"Briefly, various aspects of the subject matter described herein are directed towards a technology to prevent memory attacks. In one aspect, protected data, comprising secret state and access-protected state, is maintained in on-SoC secure storage. Secret state is not allowed to be written to unsecure storage, while access-protected state is not accessed from unsecure storage during encryption or decryption processing operations. During encryption or decryption processing, the secure storage is accessed with respect to the secret state and the access protected state.
"In one aspect, performing encryption or decryption processing comprises performing AES encryption rounds, or verifying a personal identification number (PIN).
"In one aspect, maintaining the protected data in on-SoC secure storage comprises maintaining the protected data in lines of cache, including locking each cache line containing a subset of the protected data to prevent eviction from the cache. Locking the cache line occurs before writing of the secret data to the cache line. Meaningless data is written over the secret data in the cache line before unlocking the cache line.
"In one aspect, on-SoC secure storage, unsecure memory, and state protection logic coupled to the on-SoC secure storage are described. The state protection logic is configured to maintain AES secret state comprising a key, and, during AES encryption rounds, to maintain a round block in the on-SoC secure storage. The state protection logic is further configured to prevent the secret state from entering the unsecure memory.
"In one aspect, secret state is protected from entering unsecure memory, including locking a cache line of an on-SoC cache, and writing the secret state into the cache line only after locking the cache line. A cache line containing secret state is unlocked only after writing meaningless information over the secret state.
"In one aspect, there is described performing at least one AES computation round, and securely maintaining a round block comprising computations for a latest round in the cache in a locked state that prevents eviction of the round block to unsecure storage. A round index (round tracking information) tracks the completed round. Described is preparing for a context switch, including saving the round index, saving the round block to another secure storage, and clearing CPU state.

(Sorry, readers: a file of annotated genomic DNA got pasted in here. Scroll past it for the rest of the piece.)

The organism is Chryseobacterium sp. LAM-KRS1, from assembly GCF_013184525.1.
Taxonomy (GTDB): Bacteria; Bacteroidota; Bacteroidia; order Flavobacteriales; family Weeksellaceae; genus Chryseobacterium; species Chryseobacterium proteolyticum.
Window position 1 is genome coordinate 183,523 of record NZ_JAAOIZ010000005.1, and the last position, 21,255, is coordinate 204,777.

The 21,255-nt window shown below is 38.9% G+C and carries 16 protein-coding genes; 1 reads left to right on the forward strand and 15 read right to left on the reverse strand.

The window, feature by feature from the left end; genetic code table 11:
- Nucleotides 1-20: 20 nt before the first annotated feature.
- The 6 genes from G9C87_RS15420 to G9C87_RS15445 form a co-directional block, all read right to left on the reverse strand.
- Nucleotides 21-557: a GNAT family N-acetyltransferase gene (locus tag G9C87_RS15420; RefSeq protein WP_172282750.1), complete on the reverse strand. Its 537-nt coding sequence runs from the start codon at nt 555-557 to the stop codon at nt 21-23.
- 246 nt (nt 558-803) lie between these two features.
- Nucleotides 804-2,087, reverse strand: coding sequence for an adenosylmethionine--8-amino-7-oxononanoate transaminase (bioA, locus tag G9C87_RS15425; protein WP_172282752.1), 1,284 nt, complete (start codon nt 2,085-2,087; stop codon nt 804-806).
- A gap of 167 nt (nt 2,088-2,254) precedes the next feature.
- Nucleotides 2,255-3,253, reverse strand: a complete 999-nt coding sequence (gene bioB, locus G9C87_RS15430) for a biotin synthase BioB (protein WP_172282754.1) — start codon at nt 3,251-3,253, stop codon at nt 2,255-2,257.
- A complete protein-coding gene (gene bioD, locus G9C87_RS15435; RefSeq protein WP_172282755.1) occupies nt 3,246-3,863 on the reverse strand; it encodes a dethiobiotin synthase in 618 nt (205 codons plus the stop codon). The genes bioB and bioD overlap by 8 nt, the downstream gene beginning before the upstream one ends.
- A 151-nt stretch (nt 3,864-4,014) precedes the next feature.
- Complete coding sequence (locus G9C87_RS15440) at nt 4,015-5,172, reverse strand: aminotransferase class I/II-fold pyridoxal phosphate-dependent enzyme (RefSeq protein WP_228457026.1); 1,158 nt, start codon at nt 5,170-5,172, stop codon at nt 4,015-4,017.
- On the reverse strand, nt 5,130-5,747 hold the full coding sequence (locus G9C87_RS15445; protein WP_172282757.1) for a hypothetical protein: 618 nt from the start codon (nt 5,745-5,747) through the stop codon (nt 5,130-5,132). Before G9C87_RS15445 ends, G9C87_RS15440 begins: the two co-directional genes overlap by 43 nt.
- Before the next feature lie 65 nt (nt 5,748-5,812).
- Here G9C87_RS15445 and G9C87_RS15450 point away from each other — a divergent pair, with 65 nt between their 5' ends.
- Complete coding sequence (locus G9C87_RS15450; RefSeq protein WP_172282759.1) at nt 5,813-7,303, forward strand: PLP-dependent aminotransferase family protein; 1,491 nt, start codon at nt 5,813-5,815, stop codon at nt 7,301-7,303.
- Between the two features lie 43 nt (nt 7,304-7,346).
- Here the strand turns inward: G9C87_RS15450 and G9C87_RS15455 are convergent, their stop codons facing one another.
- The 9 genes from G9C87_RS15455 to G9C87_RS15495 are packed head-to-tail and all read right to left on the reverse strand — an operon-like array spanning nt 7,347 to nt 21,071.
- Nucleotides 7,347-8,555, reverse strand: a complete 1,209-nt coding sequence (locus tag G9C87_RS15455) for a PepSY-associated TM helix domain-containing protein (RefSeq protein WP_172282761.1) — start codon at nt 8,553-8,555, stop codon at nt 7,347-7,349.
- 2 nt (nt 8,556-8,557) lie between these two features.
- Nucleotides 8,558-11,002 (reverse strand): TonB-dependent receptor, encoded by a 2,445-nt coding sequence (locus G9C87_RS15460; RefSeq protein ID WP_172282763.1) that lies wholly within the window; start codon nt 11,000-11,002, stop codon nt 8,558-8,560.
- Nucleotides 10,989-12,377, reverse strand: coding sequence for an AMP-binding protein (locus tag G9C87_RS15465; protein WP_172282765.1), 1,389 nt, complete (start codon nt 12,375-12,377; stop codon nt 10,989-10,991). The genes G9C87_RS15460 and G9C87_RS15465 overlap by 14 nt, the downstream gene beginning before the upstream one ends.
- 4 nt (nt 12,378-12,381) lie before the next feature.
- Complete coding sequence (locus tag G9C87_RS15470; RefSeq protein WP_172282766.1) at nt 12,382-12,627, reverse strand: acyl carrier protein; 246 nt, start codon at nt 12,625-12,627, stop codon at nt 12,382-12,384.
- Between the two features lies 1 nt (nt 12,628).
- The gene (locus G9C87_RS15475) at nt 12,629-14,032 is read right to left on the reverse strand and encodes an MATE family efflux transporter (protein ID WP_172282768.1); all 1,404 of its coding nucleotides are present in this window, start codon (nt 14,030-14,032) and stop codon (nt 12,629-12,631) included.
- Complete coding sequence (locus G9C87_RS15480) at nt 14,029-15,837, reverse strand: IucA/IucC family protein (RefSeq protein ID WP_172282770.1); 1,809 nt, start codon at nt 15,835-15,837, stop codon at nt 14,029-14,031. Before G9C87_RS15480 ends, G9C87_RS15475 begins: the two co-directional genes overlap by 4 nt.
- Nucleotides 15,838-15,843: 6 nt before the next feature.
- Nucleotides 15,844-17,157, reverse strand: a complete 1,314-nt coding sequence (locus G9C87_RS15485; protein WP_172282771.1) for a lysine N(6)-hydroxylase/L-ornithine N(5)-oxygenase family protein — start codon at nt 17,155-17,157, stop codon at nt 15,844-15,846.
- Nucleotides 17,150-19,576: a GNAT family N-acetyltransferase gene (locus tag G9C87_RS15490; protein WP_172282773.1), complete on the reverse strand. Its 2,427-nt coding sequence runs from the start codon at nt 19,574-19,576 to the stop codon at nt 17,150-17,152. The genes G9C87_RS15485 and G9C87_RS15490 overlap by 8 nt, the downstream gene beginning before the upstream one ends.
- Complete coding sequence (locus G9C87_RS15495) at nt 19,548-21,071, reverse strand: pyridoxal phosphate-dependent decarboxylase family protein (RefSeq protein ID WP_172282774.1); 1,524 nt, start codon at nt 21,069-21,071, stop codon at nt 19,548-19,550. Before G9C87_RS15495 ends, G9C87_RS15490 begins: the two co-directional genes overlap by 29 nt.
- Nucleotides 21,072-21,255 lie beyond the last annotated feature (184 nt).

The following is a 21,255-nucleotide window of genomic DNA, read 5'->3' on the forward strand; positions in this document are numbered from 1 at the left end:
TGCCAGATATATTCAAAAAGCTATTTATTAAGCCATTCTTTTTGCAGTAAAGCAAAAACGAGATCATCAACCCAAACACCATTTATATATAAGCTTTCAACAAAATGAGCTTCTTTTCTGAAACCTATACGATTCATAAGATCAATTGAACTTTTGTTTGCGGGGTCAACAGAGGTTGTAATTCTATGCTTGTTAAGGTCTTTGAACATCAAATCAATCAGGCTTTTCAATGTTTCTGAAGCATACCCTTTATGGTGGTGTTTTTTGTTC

"In one aspect, there is described resuming AES computations, including securely restoring the round block to the cache in a locked state that prevents eviction of the round block to unsecure storage, securely restoring a key to the cache in a locked state that prevents eviction of the key to unsecure storage, reading the round index to determine the completed round, and performing a next AES computation round based upon the round block and the round index.
"Other advantages may become apparent from the following detailed description when taken in conjunction with the drawings.
BRIEF DESCRIPTION OF THE DRAWINGS
"The present invention is illustrated by way of example and not limited in the accompanying figures in which like reference numerals indicate similar elements and in which:
"FIG. 1 is a representation of an example device configured with a System-on-Chip and secure memory used for preventing memory attacks, according to one example embodiment.
"FIG. 2 is a flow diagram comprising example steps for using a cache as a secure memory via cache locking, according to one example embodiment.
"FIG. 3 is a flow diagram comprising example steps for using a cache as a secure memory via cache locking and secure unlocking, according to one example embodiment.
"FIG. 4 is a flow diagram representing example steps that may be taken to securely prepare for a context switch, according to one example embodiment.
"FIG. 5 is a flow diagram representing example steps that may be taken to securely resume from a context switch, according to one example embodiment.
"FIG. 6 is a block diagram representing an example computing environment, in the form of a mobile device, into which aspects of the subject matter described herein may be incorporated."
For additional information on this patent application, see: Colp, Patrick J.; Raj, Himanshu; Saroiu, Stefan; Wolman, Alastair. Protecting Secret State from Memory Attacks. Filed